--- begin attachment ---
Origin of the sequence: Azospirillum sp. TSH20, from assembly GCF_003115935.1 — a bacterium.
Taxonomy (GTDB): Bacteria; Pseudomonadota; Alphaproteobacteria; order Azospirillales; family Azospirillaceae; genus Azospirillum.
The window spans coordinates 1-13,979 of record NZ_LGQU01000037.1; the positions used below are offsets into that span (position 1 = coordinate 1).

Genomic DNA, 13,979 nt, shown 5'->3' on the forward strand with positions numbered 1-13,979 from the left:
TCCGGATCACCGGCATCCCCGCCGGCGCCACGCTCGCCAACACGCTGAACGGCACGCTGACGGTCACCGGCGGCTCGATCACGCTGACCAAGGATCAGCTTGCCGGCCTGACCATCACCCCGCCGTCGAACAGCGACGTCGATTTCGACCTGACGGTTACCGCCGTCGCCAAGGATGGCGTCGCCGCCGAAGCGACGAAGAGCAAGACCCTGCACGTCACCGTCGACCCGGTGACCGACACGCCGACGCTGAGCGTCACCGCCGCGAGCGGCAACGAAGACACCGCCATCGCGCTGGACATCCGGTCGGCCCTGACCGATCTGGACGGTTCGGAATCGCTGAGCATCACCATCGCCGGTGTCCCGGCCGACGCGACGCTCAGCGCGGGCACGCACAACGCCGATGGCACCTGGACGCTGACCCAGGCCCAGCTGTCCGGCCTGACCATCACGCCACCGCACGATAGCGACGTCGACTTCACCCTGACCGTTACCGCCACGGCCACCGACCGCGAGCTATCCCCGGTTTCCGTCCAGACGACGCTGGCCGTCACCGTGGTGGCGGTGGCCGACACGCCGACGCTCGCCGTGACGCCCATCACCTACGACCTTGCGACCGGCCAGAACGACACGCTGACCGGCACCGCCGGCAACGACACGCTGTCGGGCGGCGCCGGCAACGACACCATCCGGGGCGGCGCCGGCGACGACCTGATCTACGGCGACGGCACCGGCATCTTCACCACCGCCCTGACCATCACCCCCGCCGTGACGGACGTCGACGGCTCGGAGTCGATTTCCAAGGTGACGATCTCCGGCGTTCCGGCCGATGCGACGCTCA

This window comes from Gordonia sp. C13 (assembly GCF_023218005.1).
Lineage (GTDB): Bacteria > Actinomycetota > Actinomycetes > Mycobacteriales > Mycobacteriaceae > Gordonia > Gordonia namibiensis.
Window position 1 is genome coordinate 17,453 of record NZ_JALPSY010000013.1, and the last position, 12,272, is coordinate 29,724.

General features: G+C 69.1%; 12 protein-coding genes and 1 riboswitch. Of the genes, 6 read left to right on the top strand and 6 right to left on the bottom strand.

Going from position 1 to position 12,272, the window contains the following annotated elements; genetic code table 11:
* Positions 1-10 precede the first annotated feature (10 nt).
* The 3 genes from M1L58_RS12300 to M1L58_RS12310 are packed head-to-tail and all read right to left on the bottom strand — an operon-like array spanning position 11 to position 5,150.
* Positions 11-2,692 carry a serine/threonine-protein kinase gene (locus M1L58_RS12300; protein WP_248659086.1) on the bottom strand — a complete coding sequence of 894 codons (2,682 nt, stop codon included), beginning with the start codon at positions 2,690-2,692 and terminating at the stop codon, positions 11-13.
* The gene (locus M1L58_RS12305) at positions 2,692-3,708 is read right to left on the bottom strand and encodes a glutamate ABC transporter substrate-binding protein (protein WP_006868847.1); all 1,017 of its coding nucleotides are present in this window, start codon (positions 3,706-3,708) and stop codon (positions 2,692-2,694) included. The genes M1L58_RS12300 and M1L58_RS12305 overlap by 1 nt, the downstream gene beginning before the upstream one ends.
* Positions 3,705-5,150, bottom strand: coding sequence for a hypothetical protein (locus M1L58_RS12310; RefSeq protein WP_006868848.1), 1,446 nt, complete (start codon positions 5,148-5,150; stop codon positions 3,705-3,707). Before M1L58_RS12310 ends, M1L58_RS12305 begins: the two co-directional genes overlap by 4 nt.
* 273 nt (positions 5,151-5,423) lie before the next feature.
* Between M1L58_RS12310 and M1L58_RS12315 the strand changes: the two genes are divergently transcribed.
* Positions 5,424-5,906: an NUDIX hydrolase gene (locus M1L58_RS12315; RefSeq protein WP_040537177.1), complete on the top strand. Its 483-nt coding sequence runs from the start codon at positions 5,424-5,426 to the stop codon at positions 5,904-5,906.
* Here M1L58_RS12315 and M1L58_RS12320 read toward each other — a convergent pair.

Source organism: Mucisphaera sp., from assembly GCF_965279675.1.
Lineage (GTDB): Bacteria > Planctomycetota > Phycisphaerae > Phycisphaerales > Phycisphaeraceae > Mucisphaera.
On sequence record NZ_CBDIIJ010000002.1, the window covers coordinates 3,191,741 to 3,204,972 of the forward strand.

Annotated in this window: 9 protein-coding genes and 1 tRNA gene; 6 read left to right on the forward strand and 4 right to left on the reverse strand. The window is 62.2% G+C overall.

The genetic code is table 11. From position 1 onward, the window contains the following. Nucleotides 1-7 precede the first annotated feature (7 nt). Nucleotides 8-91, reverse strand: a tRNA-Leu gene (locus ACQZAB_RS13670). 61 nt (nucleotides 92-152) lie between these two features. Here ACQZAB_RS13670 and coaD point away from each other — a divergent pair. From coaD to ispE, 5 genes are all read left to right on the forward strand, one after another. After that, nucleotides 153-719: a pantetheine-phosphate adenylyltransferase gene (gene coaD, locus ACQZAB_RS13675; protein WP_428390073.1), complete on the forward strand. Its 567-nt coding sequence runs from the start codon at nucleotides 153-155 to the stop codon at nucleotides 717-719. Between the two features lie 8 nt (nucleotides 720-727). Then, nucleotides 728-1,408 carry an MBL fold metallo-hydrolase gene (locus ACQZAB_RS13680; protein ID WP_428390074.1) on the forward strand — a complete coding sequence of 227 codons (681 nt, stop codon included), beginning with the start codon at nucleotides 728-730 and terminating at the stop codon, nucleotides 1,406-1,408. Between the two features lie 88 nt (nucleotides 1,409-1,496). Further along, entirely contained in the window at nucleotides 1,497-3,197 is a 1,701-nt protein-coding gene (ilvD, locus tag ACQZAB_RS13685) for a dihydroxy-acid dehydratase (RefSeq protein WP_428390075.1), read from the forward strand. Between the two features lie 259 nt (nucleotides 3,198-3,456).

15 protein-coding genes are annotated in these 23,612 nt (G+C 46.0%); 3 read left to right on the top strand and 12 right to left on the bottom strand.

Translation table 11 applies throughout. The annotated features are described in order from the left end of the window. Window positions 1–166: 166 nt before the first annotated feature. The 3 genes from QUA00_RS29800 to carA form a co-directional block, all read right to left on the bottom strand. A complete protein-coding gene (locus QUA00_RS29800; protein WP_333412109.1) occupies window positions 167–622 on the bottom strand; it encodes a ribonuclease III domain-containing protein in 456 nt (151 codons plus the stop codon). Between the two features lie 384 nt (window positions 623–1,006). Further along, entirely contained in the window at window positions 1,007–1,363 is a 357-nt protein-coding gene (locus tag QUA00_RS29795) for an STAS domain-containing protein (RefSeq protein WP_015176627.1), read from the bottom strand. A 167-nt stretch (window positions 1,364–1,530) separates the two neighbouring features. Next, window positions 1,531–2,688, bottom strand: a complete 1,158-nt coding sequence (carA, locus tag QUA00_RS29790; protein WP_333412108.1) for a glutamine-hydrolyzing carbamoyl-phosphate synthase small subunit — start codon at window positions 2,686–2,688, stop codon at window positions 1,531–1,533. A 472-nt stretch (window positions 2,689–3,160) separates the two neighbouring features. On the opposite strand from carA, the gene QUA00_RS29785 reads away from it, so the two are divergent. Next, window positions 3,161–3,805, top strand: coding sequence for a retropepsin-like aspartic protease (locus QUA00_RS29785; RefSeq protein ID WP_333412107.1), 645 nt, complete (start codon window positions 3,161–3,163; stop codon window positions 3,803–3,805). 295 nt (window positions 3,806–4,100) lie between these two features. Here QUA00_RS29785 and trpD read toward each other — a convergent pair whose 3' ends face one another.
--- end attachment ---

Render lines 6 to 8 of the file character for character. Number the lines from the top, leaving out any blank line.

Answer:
This window comes from Gordonia sp. C13 (assembly GCF_023218005.1).
Lineage (GTDB): Bacteria > Actinomycetota > Actinomycetes > Mycobacteriales > Mycobacteriaceae > Gordonia > Gordonia namibiensis.
Window position 1 is genome coordinate 17,453 of record NZ_JALPSY010000013.1, and the last position, 12,272, is coordinate 29,724.